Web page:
Superheated Lava Once Wreaked Havoc on Earth — and May Again
The lava burned at an unprecedented 1,600 degrees Celsius and triggered a mass, marine extinction.
Ancient volcanic rock in a Costa Rican hillside has given scientists new clues into how superheated lava once surged to Earth’s surface — something that could happen again someday, with potentially devastating consequences.
Magnesium-rich rock known as komatiites form in the Earth’s mantle — the planet’s middle layer. They date back more than 2.5 billion years, to a period when temperatures in the mantle were boosted by radioactive elements inside it.
But scientists have found komatiite-like lava rock near Costa Rica’s Pacific coast that formed as recently — geologically speaking — as 90 million years ago. That suggests the mantle has regions near Earth’s core that may remain as hot as they were billions of years ago, said Esteban Gazel, a geologist and geochemist at the Virginia Tech.
Gazel is one of the authors of a study of the Costa Rican lavas, which was published today in the research journal Nature Geoscience. The site he and his colleagues studied is at the western edge of a geologic zone that’s being exposed as the Earth’s plates gradually move, revealing layers that had previously been deep beneath the surface.
The discovery of rock that was once at komatiite-like temperatures suggests the remaining hot spots still may be capable of producing a surge of magma that can reshape our planet’s surface and inflict “really serious environmental effects,” Gazel said.
How serious? The magma plume that left behind the Costa Rica rock he studied was responsible for forming much of today’s Central America and the Caribbean region — and in the process, fueled a collapse of oceanic oxygen levels that wiped out much of the marine life that predated the dinosaurs, he said.
“It didn’t trigger a mass extinction on the surface of the planet, but it triggered a mass extinction under water,” Gazel said.
Don’t panic: There’s no sign that any new plume is in the works. But some of today’s volcanic hot spots, such the Hawaiian or Galapagos islands, may give scientists future clues that can open that window a bit wider, he said.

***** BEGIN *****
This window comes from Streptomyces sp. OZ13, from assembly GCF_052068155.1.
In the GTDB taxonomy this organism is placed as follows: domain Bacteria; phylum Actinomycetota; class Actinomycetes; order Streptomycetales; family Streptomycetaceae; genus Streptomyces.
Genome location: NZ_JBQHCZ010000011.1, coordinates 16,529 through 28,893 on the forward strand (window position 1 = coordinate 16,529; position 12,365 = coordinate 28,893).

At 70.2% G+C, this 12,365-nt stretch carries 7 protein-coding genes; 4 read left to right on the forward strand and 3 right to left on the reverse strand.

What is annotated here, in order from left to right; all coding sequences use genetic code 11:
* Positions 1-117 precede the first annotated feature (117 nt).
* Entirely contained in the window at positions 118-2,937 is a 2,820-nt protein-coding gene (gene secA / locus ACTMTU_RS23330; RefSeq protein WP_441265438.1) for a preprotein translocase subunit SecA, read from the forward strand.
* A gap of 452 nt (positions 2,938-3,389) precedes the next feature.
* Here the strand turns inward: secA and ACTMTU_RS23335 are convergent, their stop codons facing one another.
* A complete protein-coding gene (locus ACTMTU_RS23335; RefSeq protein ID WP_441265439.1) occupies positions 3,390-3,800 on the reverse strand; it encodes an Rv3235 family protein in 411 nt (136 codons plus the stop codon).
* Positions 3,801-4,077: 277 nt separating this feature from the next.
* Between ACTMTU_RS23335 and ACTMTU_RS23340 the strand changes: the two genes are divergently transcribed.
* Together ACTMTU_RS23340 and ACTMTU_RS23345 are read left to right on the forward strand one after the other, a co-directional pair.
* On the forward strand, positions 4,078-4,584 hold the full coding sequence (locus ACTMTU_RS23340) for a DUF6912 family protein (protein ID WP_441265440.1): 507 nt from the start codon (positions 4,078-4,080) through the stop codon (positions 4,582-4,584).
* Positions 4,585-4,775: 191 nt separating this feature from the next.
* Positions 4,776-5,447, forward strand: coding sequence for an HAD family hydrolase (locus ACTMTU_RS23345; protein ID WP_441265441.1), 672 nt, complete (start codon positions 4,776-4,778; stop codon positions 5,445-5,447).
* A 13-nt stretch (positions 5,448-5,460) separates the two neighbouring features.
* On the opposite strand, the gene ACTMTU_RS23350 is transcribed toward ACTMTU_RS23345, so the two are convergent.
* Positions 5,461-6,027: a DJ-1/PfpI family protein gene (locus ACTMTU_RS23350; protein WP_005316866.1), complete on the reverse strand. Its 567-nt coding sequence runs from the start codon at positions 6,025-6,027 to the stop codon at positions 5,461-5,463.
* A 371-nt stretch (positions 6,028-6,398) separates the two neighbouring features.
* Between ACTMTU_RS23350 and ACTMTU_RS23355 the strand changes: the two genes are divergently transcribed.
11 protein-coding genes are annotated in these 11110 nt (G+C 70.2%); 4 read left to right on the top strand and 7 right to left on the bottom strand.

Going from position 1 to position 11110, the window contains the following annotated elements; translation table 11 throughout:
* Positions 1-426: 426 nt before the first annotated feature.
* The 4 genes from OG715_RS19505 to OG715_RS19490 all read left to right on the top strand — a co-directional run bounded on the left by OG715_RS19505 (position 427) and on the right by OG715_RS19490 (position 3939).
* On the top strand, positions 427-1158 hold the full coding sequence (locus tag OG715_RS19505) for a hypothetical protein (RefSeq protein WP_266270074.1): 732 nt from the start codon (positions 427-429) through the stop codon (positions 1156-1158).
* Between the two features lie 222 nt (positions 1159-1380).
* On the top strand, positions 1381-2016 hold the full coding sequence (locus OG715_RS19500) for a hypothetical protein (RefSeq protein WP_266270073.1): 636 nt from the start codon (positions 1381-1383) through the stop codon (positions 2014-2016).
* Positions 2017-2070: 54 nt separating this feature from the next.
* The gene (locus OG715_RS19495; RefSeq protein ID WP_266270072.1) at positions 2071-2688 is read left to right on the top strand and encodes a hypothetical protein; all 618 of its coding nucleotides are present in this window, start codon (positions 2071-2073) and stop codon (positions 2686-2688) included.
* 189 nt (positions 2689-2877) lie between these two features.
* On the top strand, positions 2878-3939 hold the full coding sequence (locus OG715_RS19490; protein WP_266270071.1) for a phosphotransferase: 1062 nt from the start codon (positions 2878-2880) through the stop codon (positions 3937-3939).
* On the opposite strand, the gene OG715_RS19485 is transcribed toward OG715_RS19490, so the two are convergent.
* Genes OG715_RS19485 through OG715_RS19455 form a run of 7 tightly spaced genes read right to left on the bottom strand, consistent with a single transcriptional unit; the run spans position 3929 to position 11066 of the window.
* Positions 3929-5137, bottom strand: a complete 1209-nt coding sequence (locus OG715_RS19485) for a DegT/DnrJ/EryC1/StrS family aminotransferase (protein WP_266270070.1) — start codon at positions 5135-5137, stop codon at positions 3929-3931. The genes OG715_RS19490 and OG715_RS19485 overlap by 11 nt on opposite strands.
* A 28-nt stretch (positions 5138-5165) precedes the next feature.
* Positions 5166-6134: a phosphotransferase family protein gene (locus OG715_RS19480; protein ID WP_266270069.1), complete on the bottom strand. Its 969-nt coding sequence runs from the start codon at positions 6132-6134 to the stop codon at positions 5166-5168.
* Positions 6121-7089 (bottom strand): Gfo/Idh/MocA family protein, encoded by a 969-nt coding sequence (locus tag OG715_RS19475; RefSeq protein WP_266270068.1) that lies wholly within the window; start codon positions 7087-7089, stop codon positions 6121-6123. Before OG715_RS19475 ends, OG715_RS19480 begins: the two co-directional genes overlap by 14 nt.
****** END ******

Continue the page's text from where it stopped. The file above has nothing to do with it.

“The more we understand the past, the better we’re going to know about the present and the future of the planet,” Gazel said.
Gazel and his colleagues, who included researchers from the United States, France, and Russia, also looked for signs of a mineral known as olivine to help them gauge the temperatures that produced the rock. Olivine contains microscopic beads of once-molten glass that’s trapped when the mineral cools; the low amount of volatile compounds remaining in that glass is an indication of how hot the material once was.
Analyzing that material pointed toward a temperature of nearly 1,600 degrees Celsius (2,900 Fahrenheit) — “something never found before,” he said. That’s about 400°C hotter than today’s mantle.
Geologists identified the Costa Rica site as an area of interest about 20 years ago. But at the time, scientists didn’t have the tools they needed to analyze the material as extensively as they do today. Improved materials, more sensitive instruments and increased access to tools like mass spectrometers have allowed scientists to peer more deeply into the rock than before, Ganzel said.
“I think our study provide irrefutable evidence that mantle plumes exist and they bring material from the deep Earth,” he said. In addition, “It’s telling us that we need to reconsider and understand better the way we think our planet and planets similar to Earth cool and evolve.”
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